Can you get high on buprenorphine?
It’s pretty difficult to get high on buprenrophine. In fact, buprenorphine has been designed to block symptoms of opiate withdrawal and cravings by activating the opiate receptors in the central nervous system. But buprenorphine, in general, is not an intense enough drug to produce the heightened feelings of euphoria created by other opioids or opiates. More on buprenorphine abuse potential here, with a section for your questions about buprenorphine addiction treatments at the end.
What is buprenorphine?
Buprenorphine, the main active ingredient in brand name drugs such as Buprenex®; Butrans™; Subutex®, and Suboxone, is a medicine used for treating opiate or opioid addiction. Buprenorphine works a lot like methadone, but instead of getting it at a special clinic, a doctor prescribes it to you in an office and you can take it at home. This process can make treatment and administration easier for you. But how does buprenorphine work in the brain?
Buprenorphine and central nervous system effects
Buprenorphine works by stimulating and occupying the brain’s opiate receptors but only partially satisfies them by not being a perfect fit. Thus, buprenorphine helps to ease withdrawal symptoms and drug cravings by activating the opiate receptors but not in an intense enough way to produce the heightened feelings of euphoria that heroin would produce. If a user attempts to take another opiate such as heroin while taking buprenorphine, there will be no effect.
Buprenorphine and euphoria or euphoric effect
Buprenorphine blocks symptoms of withdrawal and craving and helps you to not use heroin, morphine, or stronger opioid medications. Buprenorphine stops these opiate based drugs from getting you “high” and interrupts withdrawal symptoms and cravings (the strong feeling that you need to have it). Buprenorphine does not get you high if you use it the right way and it does not cause strong side effects. Plus, it is hard to get sick or overdose from it.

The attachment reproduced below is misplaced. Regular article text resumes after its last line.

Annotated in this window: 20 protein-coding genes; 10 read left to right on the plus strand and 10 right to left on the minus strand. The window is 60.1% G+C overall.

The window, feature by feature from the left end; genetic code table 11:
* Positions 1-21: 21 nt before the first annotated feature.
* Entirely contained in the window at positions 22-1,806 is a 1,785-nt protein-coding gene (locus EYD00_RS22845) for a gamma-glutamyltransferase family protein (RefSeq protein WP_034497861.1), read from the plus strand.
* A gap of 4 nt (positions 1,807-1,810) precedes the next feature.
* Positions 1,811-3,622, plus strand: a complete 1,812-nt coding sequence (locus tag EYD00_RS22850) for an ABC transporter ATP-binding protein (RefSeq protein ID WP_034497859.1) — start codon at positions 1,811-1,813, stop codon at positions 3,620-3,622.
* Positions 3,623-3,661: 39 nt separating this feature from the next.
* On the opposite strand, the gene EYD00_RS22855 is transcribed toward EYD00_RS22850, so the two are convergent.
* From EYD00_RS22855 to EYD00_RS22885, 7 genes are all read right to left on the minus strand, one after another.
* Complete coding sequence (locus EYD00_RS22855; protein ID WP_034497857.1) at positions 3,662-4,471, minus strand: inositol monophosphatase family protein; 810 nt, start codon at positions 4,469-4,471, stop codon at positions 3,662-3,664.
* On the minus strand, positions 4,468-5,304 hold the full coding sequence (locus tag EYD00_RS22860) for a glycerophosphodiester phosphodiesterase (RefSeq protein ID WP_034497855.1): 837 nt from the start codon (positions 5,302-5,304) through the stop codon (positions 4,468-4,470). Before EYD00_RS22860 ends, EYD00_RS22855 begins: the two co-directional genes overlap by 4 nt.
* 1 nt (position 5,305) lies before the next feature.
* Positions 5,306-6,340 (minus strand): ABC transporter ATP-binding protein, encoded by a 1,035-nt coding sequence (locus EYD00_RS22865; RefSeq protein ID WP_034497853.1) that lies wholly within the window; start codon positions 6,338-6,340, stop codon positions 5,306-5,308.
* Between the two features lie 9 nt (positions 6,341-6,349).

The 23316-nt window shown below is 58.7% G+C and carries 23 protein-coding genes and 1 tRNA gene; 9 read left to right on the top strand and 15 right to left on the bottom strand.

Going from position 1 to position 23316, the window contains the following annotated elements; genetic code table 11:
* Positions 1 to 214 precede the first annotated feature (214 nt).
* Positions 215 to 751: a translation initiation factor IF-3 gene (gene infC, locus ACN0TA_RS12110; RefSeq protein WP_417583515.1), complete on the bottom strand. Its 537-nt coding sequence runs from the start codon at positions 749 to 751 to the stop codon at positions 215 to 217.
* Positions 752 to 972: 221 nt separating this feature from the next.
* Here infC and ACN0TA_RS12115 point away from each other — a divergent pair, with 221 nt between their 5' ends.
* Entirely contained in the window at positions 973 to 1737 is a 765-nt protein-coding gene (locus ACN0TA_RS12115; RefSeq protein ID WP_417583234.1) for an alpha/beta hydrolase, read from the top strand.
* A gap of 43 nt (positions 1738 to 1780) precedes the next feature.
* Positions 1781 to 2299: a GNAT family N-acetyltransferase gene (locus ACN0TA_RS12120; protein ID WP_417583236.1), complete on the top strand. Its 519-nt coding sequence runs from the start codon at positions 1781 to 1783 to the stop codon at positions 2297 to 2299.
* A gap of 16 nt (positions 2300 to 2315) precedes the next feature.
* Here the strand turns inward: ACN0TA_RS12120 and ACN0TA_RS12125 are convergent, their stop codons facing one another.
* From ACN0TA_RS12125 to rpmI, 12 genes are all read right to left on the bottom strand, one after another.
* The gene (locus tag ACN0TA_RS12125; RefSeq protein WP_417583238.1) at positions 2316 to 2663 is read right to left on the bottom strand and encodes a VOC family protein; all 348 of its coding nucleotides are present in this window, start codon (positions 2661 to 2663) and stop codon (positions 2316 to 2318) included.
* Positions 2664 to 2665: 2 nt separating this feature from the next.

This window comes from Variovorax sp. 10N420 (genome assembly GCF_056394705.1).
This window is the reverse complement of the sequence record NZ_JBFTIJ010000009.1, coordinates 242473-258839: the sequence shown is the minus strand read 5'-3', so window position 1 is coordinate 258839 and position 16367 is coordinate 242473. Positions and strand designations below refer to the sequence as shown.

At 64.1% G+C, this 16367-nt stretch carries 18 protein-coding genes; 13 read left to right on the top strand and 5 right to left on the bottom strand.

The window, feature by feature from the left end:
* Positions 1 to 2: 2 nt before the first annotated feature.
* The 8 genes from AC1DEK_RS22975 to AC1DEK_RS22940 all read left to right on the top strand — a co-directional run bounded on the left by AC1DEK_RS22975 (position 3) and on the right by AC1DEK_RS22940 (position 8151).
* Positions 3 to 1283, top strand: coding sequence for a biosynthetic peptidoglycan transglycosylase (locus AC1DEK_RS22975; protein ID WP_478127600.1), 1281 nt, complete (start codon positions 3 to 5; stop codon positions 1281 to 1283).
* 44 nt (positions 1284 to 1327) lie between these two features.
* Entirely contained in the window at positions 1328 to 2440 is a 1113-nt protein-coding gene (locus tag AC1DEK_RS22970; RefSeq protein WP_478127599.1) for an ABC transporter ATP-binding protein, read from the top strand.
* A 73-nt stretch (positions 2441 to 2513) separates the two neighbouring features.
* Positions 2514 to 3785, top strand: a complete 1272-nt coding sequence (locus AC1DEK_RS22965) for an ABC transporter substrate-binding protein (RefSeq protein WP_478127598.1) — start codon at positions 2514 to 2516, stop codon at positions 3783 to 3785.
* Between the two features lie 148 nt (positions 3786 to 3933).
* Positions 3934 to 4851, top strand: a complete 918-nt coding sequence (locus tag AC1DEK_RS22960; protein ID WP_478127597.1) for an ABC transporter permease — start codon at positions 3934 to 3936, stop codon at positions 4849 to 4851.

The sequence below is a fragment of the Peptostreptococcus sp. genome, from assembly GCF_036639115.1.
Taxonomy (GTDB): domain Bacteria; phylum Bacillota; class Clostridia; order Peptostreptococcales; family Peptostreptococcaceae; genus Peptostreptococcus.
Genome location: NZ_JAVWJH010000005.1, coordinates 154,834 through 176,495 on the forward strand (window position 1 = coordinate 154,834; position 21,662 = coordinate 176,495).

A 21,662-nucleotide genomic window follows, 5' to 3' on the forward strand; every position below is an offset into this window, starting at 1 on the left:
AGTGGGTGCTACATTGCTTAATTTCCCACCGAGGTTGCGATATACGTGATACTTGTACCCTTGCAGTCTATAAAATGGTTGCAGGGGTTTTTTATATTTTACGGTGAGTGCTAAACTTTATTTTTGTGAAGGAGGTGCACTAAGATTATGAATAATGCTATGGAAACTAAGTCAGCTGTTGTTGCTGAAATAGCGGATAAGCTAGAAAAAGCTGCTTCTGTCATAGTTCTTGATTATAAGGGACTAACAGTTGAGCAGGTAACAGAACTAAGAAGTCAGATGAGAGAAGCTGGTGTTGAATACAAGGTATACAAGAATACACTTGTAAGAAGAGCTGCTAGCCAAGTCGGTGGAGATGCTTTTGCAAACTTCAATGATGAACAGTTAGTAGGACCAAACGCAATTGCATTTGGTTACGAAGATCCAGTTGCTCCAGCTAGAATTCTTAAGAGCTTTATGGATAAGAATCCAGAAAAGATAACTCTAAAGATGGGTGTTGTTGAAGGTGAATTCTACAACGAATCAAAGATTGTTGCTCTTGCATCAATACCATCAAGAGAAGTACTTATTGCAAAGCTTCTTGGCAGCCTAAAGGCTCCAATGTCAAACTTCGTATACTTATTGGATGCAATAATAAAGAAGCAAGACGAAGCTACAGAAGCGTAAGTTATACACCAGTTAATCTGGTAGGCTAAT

Getting high on buprenorphine
Opioid naive people are most likely to experience any kind of buprenorphine “high”. However, buprenorphine is rarely prescribed for those who have not already developed some kind of tolerance to opiate/opioid based medications or illicit opiate drugs.
Risks of buprenorphine abuse
Risks of buprenorphine abuse are relatively low because the medication has been designed to have a “ceiling effect” based on dosage. So doses of 18-32 mg can be effective, but higher doses are unlikely to produce greater effect. In other words, buprenorphine has been designed to make it difficult to get high. There are three steps, or “phases” of buprenorphine treatment for opiate addiction:
1. Induction phase
This period usually lasts for about one week. The goal is to figure out the dose of burprenorphine that works best to relieve user’s withdrawal symptoms and craving. The first dose is usually administerd during the early stage of withdrawal – about 10 to 24 hours after their last dose of stronger opiates/opioids. First users take a test dose, followed by another dose to relieve withdrawal symptoms. Then, a doctor may ask users to stay in the office for several hours after their first dose to see how the early doses affect them. During the first week, they may have to see doctor several times. The dose can be raised if withdrawal symptoms are still present.
2. Stabilization phase
The goal in this phase of buprenorphine prescription is to continue to avoid withdrawal symptoms or cravings. Usually this phase lasts for about 1-2 months. Patients get a prescription for and take buprenorphine at home. Doctor may increase the dose so that they do not have to take buprenorphine every day.
3. Maintenance phase
While maintaining doses of buprenorphine, users visit the doctor’s office to get a refill of buprenorphine about once a month. If patients have a medical history of long time heroin/opiate/opioid use and/or relapse, they may do best taking buprenorphine for a very long time. The key is to not go back to using stronger drugs and to adapt lifestyle changes before coming off buprenorphine for good.
Questions about buprenorphine
Do you still have questions about buprenorphine use or abuse? Please leave your questions in the comments section below. We’ll do our best to respond to you personally and promptly.
Reference Sources: NY State Department of Health: Buprenorphine: A New Drug for Treating Heroin Addiction
Medline Plus: Buprenorphine
Photo credit: ruaz